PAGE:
Princeton economics professor presents on campus

Posted on 20 February 2013 by admin

Princeton Economics Professor Alan Binder visits STLCC-Meramec campus.

By: Joe Makoto
-Opinion Editor-

Princeton economics professor, economic commentator and former Federal Reserve official Alan Blinder gave a presentation at STLCC-Meramec on Feb. 8 as part of a book tour promoting “After the Music Stopped” Blinder’s new book focuses on the government response and political backlash that resulted from the 2008 financial crisis.

“[Blinder’s] got a good reputation, and I thought I would pass a few things on to my class,” Stephen Walsh of Lewis and Clark Community College said when asked why he attended.

The hour-long presentation focused on themes from Blinder’s book, including his support for stimulus spending and bank recapitalizations. Both provoked political backlash, but were necessary to prevent an even worse outcome Blinder said.

“The policy paradox is that once the crisis became acute, policy makers took bold, comprehensive and effective actions that were highly unusual. We normally don’t intervene that much in markets in the United States for good reasons,” Blinder said. “All the policy activism – coupled with the horrible economy we were stuck with – lead to a backlash against the Federal Reserve, against the [Obama] administration, against the Congress, especially the Democrats in the Congress, against Keynesian economics, and more broadly against policy activism. Against the government jumping in and trying to do something.”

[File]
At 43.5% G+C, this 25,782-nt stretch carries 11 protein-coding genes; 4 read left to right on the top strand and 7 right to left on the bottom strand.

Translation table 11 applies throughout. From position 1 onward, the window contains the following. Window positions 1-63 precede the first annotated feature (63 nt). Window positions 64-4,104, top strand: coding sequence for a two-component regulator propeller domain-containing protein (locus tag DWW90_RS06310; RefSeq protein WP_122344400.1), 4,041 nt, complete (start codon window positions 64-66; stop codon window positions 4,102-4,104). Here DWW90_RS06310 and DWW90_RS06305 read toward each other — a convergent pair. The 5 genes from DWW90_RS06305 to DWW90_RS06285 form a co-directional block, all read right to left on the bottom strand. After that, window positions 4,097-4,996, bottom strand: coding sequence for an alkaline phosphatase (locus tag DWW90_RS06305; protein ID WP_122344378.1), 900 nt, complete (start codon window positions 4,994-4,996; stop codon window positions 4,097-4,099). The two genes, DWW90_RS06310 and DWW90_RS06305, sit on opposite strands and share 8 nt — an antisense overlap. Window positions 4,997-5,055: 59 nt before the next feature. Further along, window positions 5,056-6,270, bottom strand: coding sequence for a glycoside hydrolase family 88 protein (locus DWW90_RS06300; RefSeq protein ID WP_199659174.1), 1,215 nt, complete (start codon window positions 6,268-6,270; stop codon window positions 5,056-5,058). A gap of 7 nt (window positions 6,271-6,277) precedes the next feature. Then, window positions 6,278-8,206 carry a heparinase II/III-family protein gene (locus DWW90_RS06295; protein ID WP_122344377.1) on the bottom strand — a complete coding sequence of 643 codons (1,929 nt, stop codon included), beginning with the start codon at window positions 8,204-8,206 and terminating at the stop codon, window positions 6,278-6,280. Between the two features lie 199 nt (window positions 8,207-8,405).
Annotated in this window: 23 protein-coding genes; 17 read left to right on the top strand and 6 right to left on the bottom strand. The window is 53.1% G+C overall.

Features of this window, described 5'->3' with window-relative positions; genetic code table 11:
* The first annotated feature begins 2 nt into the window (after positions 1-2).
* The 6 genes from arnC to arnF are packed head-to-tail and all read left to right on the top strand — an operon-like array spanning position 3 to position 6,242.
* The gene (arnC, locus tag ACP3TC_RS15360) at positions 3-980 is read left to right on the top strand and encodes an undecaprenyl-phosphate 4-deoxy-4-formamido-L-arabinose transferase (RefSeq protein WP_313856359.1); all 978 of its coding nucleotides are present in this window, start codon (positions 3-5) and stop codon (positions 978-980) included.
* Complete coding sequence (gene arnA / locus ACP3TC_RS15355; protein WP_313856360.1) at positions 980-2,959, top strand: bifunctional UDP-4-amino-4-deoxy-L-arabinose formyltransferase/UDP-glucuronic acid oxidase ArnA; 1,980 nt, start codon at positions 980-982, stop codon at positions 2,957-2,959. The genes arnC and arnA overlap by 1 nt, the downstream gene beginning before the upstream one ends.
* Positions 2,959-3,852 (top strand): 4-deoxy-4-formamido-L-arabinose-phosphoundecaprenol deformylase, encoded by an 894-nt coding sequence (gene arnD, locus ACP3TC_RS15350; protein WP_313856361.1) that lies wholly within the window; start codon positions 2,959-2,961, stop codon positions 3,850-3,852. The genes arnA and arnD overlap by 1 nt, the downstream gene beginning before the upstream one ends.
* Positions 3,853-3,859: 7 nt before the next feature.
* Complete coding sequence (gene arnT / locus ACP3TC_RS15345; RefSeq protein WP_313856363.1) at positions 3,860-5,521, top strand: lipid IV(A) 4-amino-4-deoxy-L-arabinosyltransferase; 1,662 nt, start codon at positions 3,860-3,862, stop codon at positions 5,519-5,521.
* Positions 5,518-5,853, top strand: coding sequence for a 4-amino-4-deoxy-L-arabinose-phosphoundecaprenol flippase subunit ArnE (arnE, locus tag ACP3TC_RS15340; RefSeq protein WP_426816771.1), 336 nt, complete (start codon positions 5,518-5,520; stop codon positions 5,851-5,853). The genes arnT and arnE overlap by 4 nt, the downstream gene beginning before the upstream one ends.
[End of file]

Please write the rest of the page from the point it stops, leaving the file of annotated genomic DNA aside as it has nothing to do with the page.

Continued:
At the end of the presentation audience members lined up to ask Blinder questions.  One attendee asked Blinder what would happen when interest rates rose and the Federal Reserve began to run an operating loss.

“It’s a good question. It could be true that in the future the Federal Reserve starts running losses because of either capital losses as the securities go down in value as interest rates go up, and the interest rate that it itself paying out relative to the interest it’s taking on its securities turns less favorable than it is now. That could happen,” Blinder said. “In fact, I would go further than that, that almost certainly will happen at some point of the unwind from the crisis. What’s often called the exit from the extraordinary policies. Is that a problem? I don’t think so.”

Blinder’s event, coordinated with STLCC and Left Bank Books, was well attended with community members, students and faculty all present to listen to Blinders presentation.


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